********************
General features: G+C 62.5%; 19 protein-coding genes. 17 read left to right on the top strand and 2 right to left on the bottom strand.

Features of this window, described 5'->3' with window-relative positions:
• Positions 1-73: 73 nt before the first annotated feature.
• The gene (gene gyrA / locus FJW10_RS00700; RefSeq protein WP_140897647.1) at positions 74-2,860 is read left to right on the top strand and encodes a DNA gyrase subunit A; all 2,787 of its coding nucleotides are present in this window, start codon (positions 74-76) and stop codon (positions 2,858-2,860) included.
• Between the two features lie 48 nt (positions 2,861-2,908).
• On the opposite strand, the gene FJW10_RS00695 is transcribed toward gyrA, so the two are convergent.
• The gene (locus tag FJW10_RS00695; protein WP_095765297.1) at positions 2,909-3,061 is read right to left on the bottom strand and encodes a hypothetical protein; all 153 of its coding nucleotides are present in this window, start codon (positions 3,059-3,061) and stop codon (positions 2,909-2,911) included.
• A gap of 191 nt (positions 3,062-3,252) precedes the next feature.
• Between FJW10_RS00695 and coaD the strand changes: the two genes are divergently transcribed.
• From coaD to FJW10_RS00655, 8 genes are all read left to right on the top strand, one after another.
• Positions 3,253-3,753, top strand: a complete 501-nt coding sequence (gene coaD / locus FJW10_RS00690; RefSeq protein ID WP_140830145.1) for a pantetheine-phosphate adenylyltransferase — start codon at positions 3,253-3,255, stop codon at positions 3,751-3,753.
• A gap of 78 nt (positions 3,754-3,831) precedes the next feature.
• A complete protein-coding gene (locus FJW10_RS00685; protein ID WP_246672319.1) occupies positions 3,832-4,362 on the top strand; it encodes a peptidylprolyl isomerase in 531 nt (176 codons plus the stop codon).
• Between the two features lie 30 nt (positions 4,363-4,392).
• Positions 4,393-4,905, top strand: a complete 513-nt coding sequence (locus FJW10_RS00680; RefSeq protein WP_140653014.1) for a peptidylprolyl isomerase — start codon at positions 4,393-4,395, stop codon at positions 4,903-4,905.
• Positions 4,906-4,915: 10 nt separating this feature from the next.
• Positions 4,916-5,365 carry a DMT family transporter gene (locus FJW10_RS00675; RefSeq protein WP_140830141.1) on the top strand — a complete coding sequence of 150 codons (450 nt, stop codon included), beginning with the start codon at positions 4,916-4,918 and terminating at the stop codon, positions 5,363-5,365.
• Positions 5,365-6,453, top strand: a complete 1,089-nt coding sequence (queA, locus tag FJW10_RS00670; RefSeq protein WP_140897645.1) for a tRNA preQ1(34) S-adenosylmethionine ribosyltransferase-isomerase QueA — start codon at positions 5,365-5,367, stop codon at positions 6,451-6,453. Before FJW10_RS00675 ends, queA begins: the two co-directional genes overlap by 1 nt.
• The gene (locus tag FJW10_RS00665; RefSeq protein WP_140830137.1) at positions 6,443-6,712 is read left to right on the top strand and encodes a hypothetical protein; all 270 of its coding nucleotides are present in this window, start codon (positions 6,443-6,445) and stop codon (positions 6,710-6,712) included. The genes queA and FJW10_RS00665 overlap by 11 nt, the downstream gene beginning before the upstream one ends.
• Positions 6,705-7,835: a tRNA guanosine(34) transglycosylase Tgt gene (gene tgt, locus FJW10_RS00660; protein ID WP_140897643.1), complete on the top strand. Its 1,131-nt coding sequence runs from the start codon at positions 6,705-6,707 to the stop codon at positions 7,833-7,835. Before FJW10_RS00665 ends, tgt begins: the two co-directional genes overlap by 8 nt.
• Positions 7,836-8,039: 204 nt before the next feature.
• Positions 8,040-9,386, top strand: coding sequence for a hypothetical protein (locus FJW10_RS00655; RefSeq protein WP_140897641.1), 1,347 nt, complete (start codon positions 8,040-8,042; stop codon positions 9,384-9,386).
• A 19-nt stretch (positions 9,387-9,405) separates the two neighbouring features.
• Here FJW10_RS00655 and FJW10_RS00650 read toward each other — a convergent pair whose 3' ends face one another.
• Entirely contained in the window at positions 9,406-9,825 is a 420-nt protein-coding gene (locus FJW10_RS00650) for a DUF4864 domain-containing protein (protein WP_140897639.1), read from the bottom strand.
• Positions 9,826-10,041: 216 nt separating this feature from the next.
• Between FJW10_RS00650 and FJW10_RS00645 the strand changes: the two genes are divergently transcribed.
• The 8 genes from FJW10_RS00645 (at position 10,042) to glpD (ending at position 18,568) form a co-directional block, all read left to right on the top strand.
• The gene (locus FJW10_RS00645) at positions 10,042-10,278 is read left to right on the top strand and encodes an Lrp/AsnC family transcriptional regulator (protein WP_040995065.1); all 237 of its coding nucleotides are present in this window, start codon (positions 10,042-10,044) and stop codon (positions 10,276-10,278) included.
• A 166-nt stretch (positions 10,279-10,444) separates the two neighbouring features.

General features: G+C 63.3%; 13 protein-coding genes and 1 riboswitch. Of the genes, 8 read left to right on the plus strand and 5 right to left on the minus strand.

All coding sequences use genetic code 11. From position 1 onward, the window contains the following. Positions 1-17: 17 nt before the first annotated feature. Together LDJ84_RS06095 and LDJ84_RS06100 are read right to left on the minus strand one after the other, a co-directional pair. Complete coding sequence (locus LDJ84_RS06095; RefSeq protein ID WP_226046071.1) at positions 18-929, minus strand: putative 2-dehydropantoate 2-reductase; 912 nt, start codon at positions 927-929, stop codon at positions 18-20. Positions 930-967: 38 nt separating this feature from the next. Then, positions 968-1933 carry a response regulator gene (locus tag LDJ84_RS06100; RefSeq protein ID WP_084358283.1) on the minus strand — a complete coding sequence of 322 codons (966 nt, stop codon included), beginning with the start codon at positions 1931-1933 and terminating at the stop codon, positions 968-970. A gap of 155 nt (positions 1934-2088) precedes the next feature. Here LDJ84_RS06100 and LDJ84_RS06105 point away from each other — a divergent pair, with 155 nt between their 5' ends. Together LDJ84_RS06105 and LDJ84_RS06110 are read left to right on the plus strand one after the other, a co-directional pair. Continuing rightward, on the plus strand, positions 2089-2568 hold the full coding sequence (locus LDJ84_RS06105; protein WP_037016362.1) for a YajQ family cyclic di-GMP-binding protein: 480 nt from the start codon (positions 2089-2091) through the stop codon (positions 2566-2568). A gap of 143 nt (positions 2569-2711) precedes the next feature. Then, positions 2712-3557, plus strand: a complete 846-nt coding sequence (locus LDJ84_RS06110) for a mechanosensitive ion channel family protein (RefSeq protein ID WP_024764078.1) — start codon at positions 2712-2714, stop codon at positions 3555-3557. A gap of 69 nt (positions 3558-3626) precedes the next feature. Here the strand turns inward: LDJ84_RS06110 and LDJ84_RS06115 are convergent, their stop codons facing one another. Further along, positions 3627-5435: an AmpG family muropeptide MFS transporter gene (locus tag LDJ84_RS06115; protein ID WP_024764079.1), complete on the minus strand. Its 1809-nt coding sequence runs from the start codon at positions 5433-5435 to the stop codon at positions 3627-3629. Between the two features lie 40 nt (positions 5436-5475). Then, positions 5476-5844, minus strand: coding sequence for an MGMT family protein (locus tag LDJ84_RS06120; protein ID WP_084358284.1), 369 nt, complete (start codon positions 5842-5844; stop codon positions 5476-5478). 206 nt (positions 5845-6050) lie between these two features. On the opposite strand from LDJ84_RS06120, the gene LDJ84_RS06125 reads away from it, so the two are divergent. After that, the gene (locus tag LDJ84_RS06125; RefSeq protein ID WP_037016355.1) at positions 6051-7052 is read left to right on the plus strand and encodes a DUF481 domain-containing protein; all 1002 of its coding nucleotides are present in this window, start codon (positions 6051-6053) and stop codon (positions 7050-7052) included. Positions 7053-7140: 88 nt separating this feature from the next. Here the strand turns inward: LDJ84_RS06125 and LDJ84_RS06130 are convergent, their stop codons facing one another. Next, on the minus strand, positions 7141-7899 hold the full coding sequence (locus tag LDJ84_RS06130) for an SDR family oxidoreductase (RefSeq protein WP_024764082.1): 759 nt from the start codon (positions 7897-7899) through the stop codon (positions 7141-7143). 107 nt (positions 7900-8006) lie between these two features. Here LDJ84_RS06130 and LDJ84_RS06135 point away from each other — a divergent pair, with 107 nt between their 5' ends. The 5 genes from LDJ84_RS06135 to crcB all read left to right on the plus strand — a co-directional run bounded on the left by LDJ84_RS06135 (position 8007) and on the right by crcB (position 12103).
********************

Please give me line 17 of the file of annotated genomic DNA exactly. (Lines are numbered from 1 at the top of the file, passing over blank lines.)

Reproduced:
• Positions 4,916-5,365 carry a DMT family transporter gene (locus FJW10_RS00675; RefSeq protein WP_140830141.1) on the top strand — a complete coding sequence of 150 codons (450 nt, stop codon included), beginning with the start codon at positions 4,916-4,918 and terminating at the stop codon, positions 5,363-5,365.